Volmar, Claude Henry ; Wahlestedt, Claes R. / Histone deacetylases (HDACs) and brain function. In: Neuroepigenetics. 2015 ; Vol. 1. pp. 20-27.
@article{ce6a2780a38f4e8aaab8e527a2bf81bb,
title = "Histone deacetylases (HDACs) and brain function",
abstract = "Modulation of gene expression is a constant and necessary event for mammalian brain function. An important way of regulating gene expression is through the remodeling of chromatin, the complex of DNA, and histone proteins around which DNA wraps. The {"}histone code hypothesis{"} places histone post-translational modifications as a significant part of chromatin remodeling to regulate transcriptional activity. Acetylation of histones by histone acetyl transferases and deacetylation by histone deacetylases (HDACs) at lysine residues are the most studied histone post-translational modifications in cognition and neuropsychiatric diseases. Here, we review the literature regarding the role of HDACs in brain function. Among the roles of HDACs in the brain, studies show that they participate in glial lineage development, learning and memory, neuropsychiatric diseases, and even rare neurologic diseases. Most HDACs can be targeted with small molecules. However, additional brain-penetrant specific inhibitors with high central nervous system exposure are needed to determine the cause-and-effect relationship between individual HDACs and brain-associated diseases.",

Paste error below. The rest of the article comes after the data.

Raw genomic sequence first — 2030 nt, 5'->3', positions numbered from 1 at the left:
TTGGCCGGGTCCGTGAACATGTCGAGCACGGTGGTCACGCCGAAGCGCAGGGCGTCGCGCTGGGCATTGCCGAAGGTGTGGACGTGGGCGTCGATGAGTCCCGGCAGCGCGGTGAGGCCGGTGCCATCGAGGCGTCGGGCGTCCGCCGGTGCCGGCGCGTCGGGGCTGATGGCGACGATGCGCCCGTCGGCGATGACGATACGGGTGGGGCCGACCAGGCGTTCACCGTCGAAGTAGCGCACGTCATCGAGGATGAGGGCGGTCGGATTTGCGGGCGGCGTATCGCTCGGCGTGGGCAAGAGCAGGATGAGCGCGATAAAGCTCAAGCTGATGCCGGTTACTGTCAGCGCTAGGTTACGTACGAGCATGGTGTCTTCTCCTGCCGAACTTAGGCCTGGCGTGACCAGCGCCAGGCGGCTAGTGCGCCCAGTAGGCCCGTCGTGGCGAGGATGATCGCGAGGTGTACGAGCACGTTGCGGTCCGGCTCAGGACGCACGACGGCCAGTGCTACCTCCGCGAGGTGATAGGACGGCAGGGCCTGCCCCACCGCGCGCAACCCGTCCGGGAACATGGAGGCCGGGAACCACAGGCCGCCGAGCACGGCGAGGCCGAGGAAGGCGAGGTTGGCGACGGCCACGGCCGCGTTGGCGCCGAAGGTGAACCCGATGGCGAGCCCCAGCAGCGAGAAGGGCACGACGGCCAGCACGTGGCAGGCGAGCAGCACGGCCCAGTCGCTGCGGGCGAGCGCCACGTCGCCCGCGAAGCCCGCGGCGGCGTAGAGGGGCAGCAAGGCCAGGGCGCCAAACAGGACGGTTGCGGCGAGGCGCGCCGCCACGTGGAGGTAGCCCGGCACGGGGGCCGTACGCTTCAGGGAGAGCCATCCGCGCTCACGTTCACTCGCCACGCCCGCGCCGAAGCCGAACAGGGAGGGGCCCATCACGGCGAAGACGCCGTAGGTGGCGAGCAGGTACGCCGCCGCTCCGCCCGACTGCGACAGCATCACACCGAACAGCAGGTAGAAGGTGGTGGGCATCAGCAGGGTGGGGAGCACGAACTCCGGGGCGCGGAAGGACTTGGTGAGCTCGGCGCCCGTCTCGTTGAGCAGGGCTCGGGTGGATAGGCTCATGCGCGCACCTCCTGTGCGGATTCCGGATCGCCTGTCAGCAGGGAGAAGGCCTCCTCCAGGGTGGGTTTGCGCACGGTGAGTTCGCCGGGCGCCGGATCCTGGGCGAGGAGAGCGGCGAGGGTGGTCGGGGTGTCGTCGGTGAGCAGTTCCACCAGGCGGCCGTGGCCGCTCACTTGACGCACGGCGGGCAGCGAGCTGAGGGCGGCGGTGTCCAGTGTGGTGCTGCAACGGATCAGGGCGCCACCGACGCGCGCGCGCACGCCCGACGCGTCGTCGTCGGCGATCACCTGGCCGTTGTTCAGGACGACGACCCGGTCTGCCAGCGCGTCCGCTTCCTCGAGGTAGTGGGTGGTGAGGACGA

keywords = "Brain function, Epigenetics, HAT, HDAC, Histone, Neuroepigenetics",
author = "Volmar, {Claude Henry} and Wahlestedt, {Claes R}",
year = "2015",
doi = "1016/j.nepig.2014.10.002",
language = "English",
volume = "1",
pages = "20--27",
journal = "Neuroepigenetics",
issn = "2214-7845",
publisher = "Elsevier BV",

}

TY - JOUR

T1 - Histone deacetylases (HDACs) and brain function

AU - Volmar, Claude Henry

AU - Wahlestedt, Claes R

PY - 2015

Y1 - 2015